US6278946Mar 29, 1999Aug 21, 2001Galaxy Development, LlcProcedure for generating operational ballistic capture transfer using computer implemented process
US6341250Jul 7, 2000Jan 22, 2002Galaxy Development, LlcLow energy method for changing the inclinations of orbiting satellites using weak stability boundaries and a computer process for implementing same
US6385512Apr 14, 2000May 7, 2002Galaxy Development LlcSystem and method of a ballistic capture transfer to L4, L5
US6442482Jul 27, 2001Aug 27, 2002Galaxy Development, LlcProcedure for generating operational ballistic capture transfer using a computer implemented process
US6577930May 7, 2001Jun 10, 2003Galaxy Development, LlcLow energy method for changing the inclinations of orbiting satellites using weak stability boundaries and a computer process for implementing same
US6751531Apr 10, 2003Jun 15, 2004Galaxy Development, LlcLow energy method for changing the inclinations of orbiting satellites using weak stability boundaries and a computer process for implementing same
US6999860Mar 22, 2004Feb 14, 2006Galaxy Development, LlcLow energy method for changing the inclinations of orbiting satellites using weak stability boundaries and a computer process for implementing same
US8833702 *Mar 27, 2013Sep 16, 2014Robert BriskmanAutonomous satellite orbital debris avoidance system and method
US8873168Dec 19, 2011Oct 28, 2014The Johns Hopkins UniversitySystem and method of solar flux concentration for orbital debris remediation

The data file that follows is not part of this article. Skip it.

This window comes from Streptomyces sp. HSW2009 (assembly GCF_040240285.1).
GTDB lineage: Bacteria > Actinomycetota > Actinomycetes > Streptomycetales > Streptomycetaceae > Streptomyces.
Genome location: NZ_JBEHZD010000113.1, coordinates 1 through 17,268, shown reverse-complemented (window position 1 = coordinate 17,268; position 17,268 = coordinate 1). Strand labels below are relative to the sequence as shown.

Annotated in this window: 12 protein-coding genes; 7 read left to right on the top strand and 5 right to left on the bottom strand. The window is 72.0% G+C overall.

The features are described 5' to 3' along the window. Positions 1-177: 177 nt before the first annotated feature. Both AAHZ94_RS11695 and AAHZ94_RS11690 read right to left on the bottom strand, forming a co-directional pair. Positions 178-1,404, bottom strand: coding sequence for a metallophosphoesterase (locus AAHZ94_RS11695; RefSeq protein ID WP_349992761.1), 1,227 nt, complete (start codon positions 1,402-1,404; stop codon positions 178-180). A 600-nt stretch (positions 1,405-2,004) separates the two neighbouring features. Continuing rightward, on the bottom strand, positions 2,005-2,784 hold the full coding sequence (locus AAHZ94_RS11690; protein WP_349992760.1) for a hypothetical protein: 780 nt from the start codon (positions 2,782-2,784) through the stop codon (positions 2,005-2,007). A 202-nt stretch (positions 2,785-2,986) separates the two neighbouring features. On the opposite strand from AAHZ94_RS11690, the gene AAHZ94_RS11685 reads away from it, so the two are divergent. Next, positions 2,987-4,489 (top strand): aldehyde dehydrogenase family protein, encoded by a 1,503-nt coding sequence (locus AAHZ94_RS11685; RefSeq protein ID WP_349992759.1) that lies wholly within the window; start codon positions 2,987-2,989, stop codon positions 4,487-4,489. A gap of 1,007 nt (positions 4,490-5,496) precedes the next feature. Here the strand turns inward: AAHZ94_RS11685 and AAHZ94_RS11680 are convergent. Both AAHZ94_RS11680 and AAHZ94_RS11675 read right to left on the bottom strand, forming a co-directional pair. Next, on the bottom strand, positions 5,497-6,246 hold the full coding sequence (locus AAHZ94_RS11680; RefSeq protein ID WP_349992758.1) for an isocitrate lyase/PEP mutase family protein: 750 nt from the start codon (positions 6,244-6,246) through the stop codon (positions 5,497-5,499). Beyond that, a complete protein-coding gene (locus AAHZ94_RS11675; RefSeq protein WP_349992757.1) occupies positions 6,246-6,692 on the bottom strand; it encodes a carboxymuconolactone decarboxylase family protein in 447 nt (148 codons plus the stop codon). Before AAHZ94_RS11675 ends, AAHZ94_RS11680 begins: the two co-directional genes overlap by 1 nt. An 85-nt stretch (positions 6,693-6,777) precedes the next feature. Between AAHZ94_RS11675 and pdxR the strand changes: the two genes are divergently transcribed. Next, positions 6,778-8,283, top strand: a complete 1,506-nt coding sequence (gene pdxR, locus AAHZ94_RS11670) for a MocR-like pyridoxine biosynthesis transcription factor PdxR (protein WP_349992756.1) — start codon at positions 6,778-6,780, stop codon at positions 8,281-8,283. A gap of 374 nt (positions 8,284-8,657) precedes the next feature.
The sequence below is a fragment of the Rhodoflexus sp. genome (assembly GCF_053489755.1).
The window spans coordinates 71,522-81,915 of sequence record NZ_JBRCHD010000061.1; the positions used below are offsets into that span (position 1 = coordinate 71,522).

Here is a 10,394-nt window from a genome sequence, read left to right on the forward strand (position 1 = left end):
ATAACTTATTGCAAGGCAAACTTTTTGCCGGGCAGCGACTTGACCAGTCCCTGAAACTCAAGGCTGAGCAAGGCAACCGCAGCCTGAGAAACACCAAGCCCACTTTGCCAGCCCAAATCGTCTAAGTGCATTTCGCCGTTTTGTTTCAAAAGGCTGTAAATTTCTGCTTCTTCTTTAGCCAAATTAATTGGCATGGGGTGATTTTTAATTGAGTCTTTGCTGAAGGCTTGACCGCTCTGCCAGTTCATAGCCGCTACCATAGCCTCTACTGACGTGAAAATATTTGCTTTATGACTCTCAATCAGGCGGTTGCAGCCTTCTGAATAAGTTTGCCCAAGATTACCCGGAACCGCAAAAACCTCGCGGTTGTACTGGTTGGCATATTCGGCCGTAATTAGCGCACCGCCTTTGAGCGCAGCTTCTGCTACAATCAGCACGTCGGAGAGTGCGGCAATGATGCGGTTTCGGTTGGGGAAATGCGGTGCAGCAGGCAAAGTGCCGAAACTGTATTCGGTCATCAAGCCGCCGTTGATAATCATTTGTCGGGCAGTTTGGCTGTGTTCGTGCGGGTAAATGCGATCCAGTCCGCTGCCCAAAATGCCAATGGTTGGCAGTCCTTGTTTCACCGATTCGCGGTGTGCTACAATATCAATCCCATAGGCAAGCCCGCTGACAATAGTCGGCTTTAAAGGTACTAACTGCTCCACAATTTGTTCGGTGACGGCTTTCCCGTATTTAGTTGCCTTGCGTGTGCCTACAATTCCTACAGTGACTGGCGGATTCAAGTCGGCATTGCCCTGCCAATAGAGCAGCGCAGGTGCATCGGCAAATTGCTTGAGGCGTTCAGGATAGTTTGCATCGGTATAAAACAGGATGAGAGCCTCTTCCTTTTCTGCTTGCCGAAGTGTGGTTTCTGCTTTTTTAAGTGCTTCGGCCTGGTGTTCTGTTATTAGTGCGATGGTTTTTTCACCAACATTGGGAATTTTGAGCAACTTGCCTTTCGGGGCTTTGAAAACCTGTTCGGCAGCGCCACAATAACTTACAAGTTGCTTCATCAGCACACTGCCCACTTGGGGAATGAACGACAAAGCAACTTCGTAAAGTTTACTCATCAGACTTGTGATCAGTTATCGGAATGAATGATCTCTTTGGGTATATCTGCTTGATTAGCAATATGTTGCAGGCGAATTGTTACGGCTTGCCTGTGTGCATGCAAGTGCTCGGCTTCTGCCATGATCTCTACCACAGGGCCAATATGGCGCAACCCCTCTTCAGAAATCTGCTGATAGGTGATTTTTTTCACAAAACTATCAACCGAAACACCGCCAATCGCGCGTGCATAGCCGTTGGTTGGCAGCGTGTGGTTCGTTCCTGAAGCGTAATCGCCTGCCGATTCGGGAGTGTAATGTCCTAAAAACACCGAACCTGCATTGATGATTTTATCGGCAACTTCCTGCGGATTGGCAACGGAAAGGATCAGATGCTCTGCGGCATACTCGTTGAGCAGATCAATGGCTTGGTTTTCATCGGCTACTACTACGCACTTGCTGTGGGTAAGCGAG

US9278765 *Dec 7, 2010Mar 8, 2016Phs Space LimitedApparatus for spacecraft
US9434485Jan 25, 2013Sep 6, 2016Stephen C. LehockiMulti-purpose cargo delivery and space debris removal system
US20040176883 *Mar 22, 2004Sep 9, 2004Galaxy Development, Llc.Low energy method for changing the inclinations of orbiting satellites using weak stability boundaries and a computer process for implementing same
US20130292517 *Mar 27, 2013Nov 7, 2013Robert BriskmanAutonomous satellite orbital debris avoidance system and method
US20160152355 *Jan 28, 2016Jun 2, 2016Phs Space LimitedApparatus For Spacecraft
WO1998033704A2 *Feb 4, 1998Aug 6, 1998Belbruno Edward AComputer implemented procedure for ballistic capture transfer
WO1998033704A3 *Feb 4, 1998Sep 17, 1998Edward A BelbrunoComputer implemented procedure for ballistic capture transfer
WO1998047765A1 *Apr 24, 1998Oct 29, 1998Galaxy Development, Llc.Satellite inclination changes using weak stability boundaries
WO2013011073A1Jul 18, 2012Jan 24, 2013D-Orbit S.R.L.Device for moving or removing artificial satellites
Classifications
U.S. Classification244/171.7, 359/503, 359/742, 126/573, 126/698
International ClassificationB64G1/56, F24J2/07, B64G1/22
Cooperative ClassificationB64G1/56, Y02E10/41, B64G1/22, F24J2/07
European ClassificationB64G1/22, B64G1/56, F24J2/07
Legal Events
DateCodeEventDescription
Jun 20, 1991ASAssignment
Owner name: RAMOHALLI, KUMAR
Free format text: ASSIGNMENT OF ASSIGNORS INTEREST.;ASSIGNOR:ARIZONA TECHNOLOGY DEVELOPMENT CORPORATION, A CORP. OF AZ;REEL/FRAME:005739/0984
Effective date: 19910606
Jan 16, 1996REMIMaintenance fee reminder mailed
Jun 9, 1996LAPSLapse for failure to pay maintenance fees
Aug 20, 1996FPExpired due to failure to pay maintenance fee
Effective date: 19960612